Added by Elivia DeVries on December 16, 2010
It appears that an American man living in Berlin has been cured of Aids following a very rare blood transplant, doctors say.
The discovery, reported in the journal Blood, came after the man had a blood stem cell transplant in 2007 to treat leukemia. It turned out that the donor carried a gene mutation that offers a natural resistance to the HIV virus, and the man, three years after the procedure, now shows no signs of leukemia nor HIV infection.
Dr Michael Saag of the University of Alabama at Birmingham said: “It’s an interesting proof-of-concept that with pretty extraordinary measures a patient could be cured of HIV.” However, he added that the procedure is much too risky to become standard therapy for HIV patients.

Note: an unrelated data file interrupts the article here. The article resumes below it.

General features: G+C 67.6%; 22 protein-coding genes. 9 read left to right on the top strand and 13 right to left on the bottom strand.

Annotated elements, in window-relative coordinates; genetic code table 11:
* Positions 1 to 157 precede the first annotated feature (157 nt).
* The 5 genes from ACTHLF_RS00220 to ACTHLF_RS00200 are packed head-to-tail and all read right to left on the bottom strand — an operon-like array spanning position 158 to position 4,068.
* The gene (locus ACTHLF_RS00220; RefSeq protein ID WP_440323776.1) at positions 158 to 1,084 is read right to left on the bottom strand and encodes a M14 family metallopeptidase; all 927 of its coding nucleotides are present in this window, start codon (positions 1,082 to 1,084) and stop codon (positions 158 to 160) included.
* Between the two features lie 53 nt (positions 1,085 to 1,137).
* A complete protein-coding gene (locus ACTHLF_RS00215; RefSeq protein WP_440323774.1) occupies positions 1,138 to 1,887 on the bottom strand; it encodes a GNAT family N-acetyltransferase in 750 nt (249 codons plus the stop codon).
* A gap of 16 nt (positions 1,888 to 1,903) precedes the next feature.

Saag, who is past chairman of the HIV Medicine Association, explained that bone marrow transplants, or more commonly, blood cell stem cell transplants, are used in treating cancer. It works by destroying native immune systems using drugs and radiation, and then replacing them with healthy donor cells.
However, the mortality from the procedure itself or from complications resulting from it, can be as high as 5 per cent or more, according to Saag. He said: “We can’t really apply this particular approach to healthy individuals because the risk is just too high, especially when drugs can keep HIV in check in most cases.”